In particular, the idea described above seems logical if the person does have traumas and does not have the resources to deal with them professionally. However, this hypothesis does not explain the scenario if the person grew up in a healthy family and all of his or her traumas were healed through psychotherapy — what is the choice of partners in this case. Moreover, the pursuit of self-healing turns out to be a self-centered perspective since, in this case, the priority in choosing a partner is given not to feelings of emotional attachment or attraction to each other but to a unilateral desire to be better. We may get the impression that subconsciously we are choosing a person who would help us, but such a desire is destructive to a two-way, trusting relationship. Putting the responsibility on the partner to deal with personal emotional trauma does not seem to be a healthy relationship-building strategy, therefore, this psychological perspective does not seem to be universal or defensible.

To summarize, we must first consider the natural social urge for people to band together in groups and alliances. Indeed, loneliness does exist in modern society, but most people feel the need to make friends and begin loving relationships. There is no single rationale for a person’s decision to seek specific partners in psychology, as there are too many viewpoints and perspectives. This paper has examined at least three hypotheses — physical proximity, affinity, and desire for healing — that may unconsciously drive people’s decision-making. However, a critical look at these paradigms reveals their instability and unpredictability. From this, we can conclude that there is no single model for choosing partners, and each case is unique; moreover, we cannot rule out the possibility of a combination of different motivating forces forcing us to choose certain friends or partners. Ultimately, the fact that not all alliances last forever and breakups occur is evidence of the dynamism of motivation and the existence of many other factors.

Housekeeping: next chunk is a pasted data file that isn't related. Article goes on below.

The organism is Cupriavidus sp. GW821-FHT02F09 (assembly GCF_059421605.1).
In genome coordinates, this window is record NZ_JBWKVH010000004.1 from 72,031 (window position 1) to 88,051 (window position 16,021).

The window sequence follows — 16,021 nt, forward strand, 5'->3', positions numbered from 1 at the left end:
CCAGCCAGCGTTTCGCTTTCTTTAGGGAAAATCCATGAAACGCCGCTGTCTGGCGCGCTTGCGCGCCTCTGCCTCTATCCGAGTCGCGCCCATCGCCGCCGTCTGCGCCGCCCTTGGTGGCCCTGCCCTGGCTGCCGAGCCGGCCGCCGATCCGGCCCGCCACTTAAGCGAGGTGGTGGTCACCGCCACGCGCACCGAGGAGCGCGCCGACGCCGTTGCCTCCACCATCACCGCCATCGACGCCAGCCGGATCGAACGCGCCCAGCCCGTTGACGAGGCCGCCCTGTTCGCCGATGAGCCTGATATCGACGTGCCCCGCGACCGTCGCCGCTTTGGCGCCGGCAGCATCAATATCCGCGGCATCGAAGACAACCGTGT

Reference List

Chen, C.M. and Kuo, C.H. (2019) ‘An optimized group formation scheme to promote collaborative problem-based learning,’ Computers & Education, 133, pp. 94-115.

Chien, W.C. and Hassenzahl, M. (2020) ‘Technology-mediated relationship maintenance in romantic long-distance relationships: an autoethnographical research through design,’ Human–Computer Interaction, 35(3), pp. 240-287.

Cinelli, M., Morales, G.D.F., Galeazzi, A., Quattrociocchi, W. and Starnini, M. (2021) ‘The echo chamber effect on social media,’ Proceedings of the National Academy of Sciences, 118(9), pp. 1-8.

Field, B. (2021) Do opposites attract in relationships?

Hick, K. (2019) Three reasons why people come together in relationship.

Holliman, A. and Critten, S. (2015) Chapter 2: what is the point of childhood? Early experiences and social relationships. Web.

Maximets, N. (2021) What percent of high-school relationships last? | statistics and facts.

Pazil, N.H.A. (2018) ‘Face, voice and intimacy in long-distance close friendships,’ International Journal of Asian Social Science, 8(11), pp. 938-947.

Voith, L.A., Logan-Greene, P., Strodthoff, T. and Bender, A.E. (2020) ‘A paradigm shift in batterer intervention programming: a need to address unresolved trauma,’ Trauma, Violence, & Abuse, 21(4), pp. 691-705

Watts, S. and McDermott, V. (2015) Chapter 6: why would I hang around with you? The psychology of personal relationships. Web.

AUD And NZD Exchange Rate Forecast

Australia and New Zealand are neighboring countries with highly intertwined economies and cultures. Australia, which has a larger and more industrialized economy, utilizes the Australian dollar (AUD), while New Zealand with an advanced market economy utilizes the New Zealand dollar (NZD), informally known as Kiwi. The two countries maintain a free trade agreement. Australia is New Zealand’s second-largest trading partner behind China, with 26.2b NZD. Both countries have a floating exchange rate. The current exchange rate for AUD/NZD as of April 21, 2022, is 1.0954 (Bloomberg, 2022).